Jean Lavigne, Environmental Studies
Since the year 1950, the size of the average American house has increased by two and one half times, from 1,000 Square Feet to 2,400 Square Feet. The drastic growth in housing size has led to increased spending and usage of utilities (natural gas, electricity, etc.), resulting in surges in the American carbon footprint. This research explores the potential for tiny homes to serve as a solution to the elusive idea of sustainable housing that is available to the average American homeowner, aiding in the size reduction of the American carbon footprint. Utilizing existing literature on the topic of tiny homes, this analysis explores the benefits and challenges of downsizing ones living space. Benefits include: reduced spending on household utilities, increased awareness in consumer purchases due to space limitations, greatly reduced or nonexistent payments, a greater social connection among families and a reduction in household carbon footprint. Although there are many benefits, issues with zoning law, families with children and expense of construction and development still need to be solved. Assuming that the homeowner can solve these problems, tiny homes appear to be an excellent answer to affordable, sustainable homes available to the average American family.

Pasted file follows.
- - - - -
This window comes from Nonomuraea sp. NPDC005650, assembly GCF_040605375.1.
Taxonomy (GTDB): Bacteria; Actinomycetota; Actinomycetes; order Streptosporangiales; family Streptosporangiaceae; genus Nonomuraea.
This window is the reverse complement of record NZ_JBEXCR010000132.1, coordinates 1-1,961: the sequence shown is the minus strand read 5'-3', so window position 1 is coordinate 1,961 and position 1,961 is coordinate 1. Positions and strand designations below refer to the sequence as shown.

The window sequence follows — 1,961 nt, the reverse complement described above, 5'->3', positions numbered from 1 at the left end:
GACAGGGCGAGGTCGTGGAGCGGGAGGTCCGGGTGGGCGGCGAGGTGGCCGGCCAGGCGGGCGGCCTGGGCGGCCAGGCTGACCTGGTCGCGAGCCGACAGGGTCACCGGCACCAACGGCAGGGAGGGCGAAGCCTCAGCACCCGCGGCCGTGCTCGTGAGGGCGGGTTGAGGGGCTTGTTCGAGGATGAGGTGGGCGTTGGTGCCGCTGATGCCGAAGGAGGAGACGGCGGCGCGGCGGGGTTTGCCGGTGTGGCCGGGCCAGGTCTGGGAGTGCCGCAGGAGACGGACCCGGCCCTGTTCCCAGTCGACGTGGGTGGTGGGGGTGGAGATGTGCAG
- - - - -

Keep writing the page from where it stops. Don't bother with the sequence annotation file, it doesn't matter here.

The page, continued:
Carlin, Timothy Michael, "Tiny homes: Improving carbon footprint and the American lifestyle on a large scale" (2014). Celebrating Scholarship & Creativity Day. 35.
Timothy Carlin's final paper was written for ENVR 320: Research Colloquium; his Celebrating Scholarship & Creativity Day poster is attached as an Additional File.